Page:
Posted by Steve Jones
Fri, Nov 15, 2013
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If you or someone you know and love is diagnosed with Alzheimer's disease or related dementia, you have no choice but to live with that new reality. However, you and your loved ones can choose how you live with it. We are excited to announce the launch of our latest eBook, "Living Well with Alzheimer's Disease," available Friday, November 15.
For the last 34 years, David Suzuki has been the star of the documentary series, The Nature of Things. Before that, he was a professor at UBC. What many people may not know, however, is that his mother died of Alzheimer's disease, along with all three of her siblings. In his next documentary, airing on Nov. 14, he delves into the world of Alzheimer's disease and his personal experience with it. The show is called Untangling Alzheimer's.
Studies on Alzheimer's disease and dementia have been on the rise all over the world in the last few years. Everything from music therapy to genetic factors and everything in between, we starting to learn more about what causes dementia, what can be done to reverse the effects, and perhaps most importantly, how to avoid it in the first place.
FROM AROUND THE WEB...
If you told Ross Morton two decades ago he would be donning a big pair of floppy shoes and red nose every November, he would have laughed. The reinsurance professional had his hands full with a jet-set career and resisted calls from his boss and friends to join the Santa Claus Parade as a celebrity clown. The Santa Claus Parade starts at 12:30 p.m. Sunday at Bloor and Christie Sts.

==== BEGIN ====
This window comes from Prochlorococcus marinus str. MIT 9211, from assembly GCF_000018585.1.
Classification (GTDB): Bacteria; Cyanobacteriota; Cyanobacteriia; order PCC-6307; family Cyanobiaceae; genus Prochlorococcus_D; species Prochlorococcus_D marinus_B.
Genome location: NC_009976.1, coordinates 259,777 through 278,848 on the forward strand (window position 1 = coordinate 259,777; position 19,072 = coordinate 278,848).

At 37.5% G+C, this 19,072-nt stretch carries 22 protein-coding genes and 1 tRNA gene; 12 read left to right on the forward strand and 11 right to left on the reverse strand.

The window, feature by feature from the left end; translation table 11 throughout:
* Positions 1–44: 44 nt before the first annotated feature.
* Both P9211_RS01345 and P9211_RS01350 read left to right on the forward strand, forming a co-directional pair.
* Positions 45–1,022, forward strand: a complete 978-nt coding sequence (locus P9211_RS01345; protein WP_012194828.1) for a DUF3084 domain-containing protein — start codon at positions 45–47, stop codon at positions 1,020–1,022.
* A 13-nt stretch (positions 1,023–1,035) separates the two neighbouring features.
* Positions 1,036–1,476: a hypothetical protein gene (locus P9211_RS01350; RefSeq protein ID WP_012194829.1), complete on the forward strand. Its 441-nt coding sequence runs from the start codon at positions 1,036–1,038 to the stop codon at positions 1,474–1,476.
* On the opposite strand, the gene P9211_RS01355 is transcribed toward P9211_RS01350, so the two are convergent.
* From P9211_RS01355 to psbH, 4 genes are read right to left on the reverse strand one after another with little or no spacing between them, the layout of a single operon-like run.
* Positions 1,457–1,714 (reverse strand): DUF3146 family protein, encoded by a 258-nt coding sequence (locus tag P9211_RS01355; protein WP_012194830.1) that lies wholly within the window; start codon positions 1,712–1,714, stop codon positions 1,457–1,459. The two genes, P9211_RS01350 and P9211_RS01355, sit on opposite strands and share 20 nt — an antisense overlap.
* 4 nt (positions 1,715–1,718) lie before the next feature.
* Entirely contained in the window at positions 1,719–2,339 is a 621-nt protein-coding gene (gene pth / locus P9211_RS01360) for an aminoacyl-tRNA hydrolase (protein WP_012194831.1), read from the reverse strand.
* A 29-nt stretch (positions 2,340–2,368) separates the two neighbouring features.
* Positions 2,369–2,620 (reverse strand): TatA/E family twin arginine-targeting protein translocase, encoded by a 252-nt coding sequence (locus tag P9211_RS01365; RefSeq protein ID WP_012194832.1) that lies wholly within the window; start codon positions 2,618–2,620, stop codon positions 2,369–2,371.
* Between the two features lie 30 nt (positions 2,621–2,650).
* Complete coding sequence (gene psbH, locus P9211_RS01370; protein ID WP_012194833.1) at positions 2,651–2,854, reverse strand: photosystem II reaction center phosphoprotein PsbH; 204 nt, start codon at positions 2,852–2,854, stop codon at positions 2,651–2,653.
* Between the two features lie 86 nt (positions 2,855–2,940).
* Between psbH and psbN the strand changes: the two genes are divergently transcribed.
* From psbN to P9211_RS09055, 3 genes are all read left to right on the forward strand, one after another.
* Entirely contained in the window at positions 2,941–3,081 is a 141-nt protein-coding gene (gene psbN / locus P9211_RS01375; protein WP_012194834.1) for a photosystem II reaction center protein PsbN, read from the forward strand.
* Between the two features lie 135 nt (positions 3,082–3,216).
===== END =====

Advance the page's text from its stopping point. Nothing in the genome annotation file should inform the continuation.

First published on MedCityNews.com. Thanks to technology and the changing culture of medicine, those of us who don’t have thousands of dollars to donate to medical research have have easier ways to contribute. Instead of money, we can donate our knowledge and our data. Crowdsourcing has tremendous potential in speeding up and broadening the scope of medical research, and the rise of community portals like CureTogether and PatientsLikeMe have shown that people are indeed willing to contribute their data if it means better outcomes or better understanding.
To care for women, men can get help
Male caregivers account for more than 40 percent of informal care providers; 60 percent of them work full-time outside the home, and an estimated 60 percent care for spouses with dementia or Alzheimer's. More than 40 percent of men use paid assistance for their loved one's personal care, and that can be a good solution to uncomfortable situations, but can also be costly.